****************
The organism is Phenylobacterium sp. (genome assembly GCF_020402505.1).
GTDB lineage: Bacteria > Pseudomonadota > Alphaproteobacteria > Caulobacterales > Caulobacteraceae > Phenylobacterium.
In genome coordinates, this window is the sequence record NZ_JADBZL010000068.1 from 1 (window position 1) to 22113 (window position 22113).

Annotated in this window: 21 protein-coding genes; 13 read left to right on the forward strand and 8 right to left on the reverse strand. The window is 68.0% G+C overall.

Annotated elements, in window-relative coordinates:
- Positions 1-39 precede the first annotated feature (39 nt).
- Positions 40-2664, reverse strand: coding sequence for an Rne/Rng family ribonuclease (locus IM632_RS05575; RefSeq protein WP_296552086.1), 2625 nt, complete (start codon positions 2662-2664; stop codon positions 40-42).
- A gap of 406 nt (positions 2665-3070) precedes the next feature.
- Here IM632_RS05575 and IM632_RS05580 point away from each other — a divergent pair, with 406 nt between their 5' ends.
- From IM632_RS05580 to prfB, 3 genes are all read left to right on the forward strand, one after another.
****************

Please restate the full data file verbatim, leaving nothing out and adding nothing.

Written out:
The organism is Phenylobacterium sp. (genome assembly GCF_020402505.1).
GTDB lineage: Bacteria > Pseudomonadota > Alphaproteobacteria > Caulobacterales > Caulobacteraceae > Phenylobacterium.
In genome coordinates, this window is the sequence record NZ_JADBZL010000068.1 from 1 (window position 1) to 22113 (window position 22113).

Annotated in this window: 21 protein-coding genes; 13 read left to right on the forward strand and 8 right to left on the reverse strand. The window is 68.0% G+C overall.

Annotated elements, in window-relative coordinates:
- Positions 1-39 precede the first annotated feature (39 nt).
- Positions 40-2664, reverse strand: coding sequence for an Rne/Rng family ribonuclease (locus IM632_RS05575; RefSeq protein WP_296552086.1), 2625 nt, complete (start codon positions 2662-2664; stop codon positions 40-42).
- A gap of 406 nt (positions 2665-3070) precedes the next feature.
- Here IM632_RS05575 and IM632_RS05580 point away from each other — a divergent pair, with 406 nt between their 5' ends.
- From IM632_RS05580 to prfB, 3 genes are all read left to right on the forward strand, one after another.